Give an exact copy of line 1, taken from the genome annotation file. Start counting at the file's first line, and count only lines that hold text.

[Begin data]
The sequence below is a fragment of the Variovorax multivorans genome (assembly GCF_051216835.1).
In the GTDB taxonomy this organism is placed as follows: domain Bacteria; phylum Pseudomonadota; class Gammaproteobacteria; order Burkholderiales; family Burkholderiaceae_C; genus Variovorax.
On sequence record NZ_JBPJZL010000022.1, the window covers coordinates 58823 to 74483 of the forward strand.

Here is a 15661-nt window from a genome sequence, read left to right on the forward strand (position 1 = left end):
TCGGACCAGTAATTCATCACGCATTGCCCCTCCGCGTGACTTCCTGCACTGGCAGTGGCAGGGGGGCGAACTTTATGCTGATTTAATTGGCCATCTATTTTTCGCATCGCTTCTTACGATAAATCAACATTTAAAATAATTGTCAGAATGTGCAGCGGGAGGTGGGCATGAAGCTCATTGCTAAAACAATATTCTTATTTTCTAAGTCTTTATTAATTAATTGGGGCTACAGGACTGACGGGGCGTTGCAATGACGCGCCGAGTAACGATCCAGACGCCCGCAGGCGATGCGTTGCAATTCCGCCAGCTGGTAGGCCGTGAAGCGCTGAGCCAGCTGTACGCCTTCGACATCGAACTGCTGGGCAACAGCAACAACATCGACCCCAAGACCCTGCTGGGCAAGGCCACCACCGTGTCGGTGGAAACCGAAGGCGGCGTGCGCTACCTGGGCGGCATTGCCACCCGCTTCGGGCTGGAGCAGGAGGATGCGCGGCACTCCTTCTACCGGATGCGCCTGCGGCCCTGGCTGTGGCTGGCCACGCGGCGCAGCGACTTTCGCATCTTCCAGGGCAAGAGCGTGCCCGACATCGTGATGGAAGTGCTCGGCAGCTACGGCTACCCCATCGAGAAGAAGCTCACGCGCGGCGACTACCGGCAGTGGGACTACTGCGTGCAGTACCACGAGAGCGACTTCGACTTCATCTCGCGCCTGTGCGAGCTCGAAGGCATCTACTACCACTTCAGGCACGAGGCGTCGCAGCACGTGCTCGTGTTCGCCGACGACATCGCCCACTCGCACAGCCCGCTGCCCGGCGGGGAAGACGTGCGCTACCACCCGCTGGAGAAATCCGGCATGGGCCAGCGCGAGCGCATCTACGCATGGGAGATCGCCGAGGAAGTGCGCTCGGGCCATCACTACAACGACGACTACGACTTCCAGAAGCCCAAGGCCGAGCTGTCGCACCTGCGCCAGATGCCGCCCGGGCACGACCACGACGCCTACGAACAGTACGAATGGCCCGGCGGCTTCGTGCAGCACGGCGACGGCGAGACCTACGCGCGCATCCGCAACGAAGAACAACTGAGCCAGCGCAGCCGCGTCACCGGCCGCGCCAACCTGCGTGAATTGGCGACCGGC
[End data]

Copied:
The sequence below is a fragment of the Variovorax multivorans genome (assembly GCF_051216835.1).